The page wasn't found.
This community is open for professionals with an interest in water, energy and climate in all its forms and students that follow a study programme that evolves around these themes.
Become part of the community now! For this you need to be a member of the network and then the "join" button will appear on this page.
Water and Energy are part of the Dutch Top sectors. These are sectors that the Dutch excel in and the Dutch government invests in extra.
The Netherlands is a world leader in water management. Over the decades, the Dutch have perfected the art of flood protection and water supply and treatment. As maritime engineers, we also excel in shipbuilding, from utility vessels to super yachts. Holland is a major supplier of sustainable systems for the water production and supply and for the collection, treatment and partial reintroduction into the system of "used" water.
Access to water, sanitation and hygiene is a human right and crucial for health, dignity and gender equality. Improved water management enhances water security and safety, which are both essential for other development goals, such as poverty reduction, food security, reduced inequality and a sustainable living environment. In 2018, we provided 2.2 million people with safe drinking water and 3.6 million people with improved sanitation. Some 2.4 million people benefited from improved water management.
Energy & Climate
The Netherlands has a strong reputation in the areas of renewable energy, energy efficiency, wind energy at sea, biomass processing and greenhouse farming. The energy sector makes a substantial contribution to the Dutch economy. The government has adopted a modern policy aimed at exploiting economic opportunities for both green and grey energy.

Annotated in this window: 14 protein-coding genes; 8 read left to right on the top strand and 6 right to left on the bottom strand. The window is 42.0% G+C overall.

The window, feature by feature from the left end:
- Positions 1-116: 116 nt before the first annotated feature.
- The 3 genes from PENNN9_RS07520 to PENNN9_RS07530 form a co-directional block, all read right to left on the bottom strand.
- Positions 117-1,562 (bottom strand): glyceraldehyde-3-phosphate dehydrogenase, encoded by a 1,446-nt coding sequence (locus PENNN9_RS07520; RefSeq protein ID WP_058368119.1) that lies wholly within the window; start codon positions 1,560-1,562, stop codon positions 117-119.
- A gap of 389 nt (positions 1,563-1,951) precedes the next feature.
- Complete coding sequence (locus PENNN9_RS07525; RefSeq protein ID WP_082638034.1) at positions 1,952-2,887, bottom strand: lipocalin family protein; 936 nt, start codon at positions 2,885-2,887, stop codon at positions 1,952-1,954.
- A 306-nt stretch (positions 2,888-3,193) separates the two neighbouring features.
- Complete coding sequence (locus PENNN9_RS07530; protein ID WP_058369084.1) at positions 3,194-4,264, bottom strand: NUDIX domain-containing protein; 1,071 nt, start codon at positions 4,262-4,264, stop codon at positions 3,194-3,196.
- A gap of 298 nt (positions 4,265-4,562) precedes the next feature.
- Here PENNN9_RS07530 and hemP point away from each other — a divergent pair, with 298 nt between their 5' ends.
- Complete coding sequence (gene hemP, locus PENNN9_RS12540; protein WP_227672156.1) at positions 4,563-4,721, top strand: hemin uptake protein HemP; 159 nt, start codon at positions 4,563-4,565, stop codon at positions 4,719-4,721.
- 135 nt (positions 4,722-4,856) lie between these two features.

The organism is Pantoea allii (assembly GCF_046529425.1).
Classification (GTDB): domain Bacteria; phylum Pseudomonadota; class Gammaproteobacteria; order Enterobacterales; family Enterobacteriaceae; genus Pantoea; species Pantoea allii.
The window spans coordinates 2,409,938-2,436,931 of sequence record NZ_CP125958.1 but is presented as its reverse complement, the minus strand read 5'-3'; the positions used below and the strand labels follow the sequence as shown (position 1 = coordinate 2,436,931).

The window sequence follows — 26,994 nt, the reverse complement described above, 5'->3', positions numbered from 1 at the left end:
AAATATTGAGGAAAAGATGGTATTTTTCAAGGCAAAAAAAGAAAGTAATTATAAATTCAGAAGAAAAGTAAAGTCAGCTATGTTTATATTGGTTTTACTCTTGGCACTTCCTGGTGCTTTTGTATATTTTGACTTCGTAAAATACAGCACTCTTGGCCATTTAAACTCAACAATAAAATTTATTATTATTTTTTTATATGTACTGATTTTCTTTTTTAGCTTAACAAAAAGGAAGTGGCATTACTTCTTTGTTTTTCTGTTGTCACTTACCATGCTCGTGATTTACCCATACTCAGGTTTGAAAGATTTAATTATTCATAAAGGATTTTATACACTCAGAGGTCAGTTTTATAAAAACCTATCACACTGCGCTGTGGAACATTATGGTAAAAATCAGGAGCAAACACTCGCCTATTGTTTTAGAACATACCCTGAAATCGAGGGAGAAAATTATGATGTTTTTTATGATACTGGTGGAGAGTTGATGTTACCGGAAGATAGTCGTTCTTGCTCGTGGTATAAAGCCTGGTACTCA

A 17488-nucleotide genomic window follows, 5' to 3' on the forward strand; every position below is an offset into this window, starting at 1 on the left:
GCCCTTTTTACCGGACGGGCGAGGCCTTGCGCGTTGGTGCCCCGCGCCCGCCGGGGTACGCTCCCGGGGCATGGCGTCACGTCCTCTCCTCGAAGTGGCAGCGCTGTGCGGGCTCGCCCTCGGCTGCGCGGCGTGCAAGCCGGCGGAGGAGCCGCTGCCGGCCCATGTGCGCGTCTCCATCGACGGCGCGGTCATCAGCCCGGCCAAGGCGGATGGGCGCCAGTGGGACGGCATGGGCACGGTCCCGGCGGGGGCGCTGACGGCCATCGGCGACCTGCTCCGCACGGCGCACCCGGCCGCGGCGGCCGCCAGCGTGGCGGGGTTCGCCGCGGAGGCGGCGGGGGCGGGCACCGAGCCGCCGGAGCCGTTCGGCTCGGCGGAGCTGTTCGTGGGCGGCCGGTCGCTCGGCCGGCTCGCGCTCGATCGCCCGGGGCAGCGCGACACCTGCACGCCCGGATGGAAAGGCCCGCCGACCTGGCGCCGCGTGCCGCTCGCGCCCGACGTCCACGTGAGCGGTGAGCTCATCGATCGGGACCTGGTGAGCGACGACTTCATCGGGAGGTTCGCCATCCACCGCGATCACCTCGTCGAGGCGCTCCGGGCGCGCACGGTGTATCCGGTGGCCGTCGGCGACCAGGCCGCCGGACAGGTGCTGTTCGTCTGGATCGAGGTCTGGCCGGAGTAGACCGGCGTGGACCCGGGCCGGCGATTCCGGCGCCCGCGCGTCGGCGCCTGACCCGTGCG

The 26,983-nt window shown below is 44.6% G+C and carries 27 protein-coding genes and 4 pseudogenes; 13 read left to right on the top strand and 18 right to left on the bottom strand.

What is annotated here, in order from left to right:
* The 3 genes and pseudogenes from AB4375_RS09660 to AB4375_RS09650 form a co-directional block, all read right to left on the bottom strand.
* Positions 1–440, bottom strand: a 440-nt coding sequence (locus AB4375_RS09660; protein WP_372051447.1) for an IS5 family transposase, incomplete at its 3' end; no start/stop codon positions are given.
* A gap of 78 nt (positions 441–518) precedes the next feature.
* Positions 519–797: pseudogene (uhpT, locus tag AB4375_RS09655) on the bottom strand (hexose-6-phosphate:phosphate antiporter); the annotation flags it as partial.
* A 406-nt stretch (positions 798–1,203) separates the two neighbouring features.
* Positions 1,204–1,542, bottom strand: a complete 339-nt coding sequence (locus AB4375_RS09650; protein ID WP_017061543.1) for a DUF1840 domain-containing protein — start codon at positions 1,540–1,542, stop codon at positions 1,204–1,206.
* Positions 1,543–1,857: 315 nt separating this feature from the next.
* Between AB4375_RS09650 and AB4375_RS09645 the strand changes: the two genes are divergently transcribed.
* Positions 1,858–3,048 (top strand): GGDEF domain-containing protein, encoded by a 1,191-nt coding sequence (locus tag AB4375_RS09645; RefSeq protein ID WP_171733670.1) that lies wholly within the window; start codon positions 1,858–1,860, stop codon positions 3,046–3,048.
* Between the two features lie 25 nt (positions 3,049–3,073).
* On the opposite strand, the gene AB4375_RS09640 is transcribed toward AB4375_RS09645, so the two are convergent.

To stop climate change, the world needs to move quickly from fossil fuels to renewable energy. This must go hand in hand with universal access to modern energy by 2030, and energy savings that are twice the current rate.
The Netherlands is investing in access to renewable energy, especially for the poorest and most vulnerable, specifically women. One of the 15 key indicators of Dutch development policy is to offer 50 million people access to renewable energy between 2015 and 2030.
As agreed in the Paris Climate Agreement, the Netherlands will support developing countries in:
- combating climate change
- increasing their resilience to the effects of climate change.
- Climate change affects the poorest countries and populations, including women, most severely and threatens development results. Special attention is given to accelerating energy transition, combating deforestation and land degradation.
This film shows how our embassy in Uganda is helping farmers - both men and women - to deal with climate change in better ways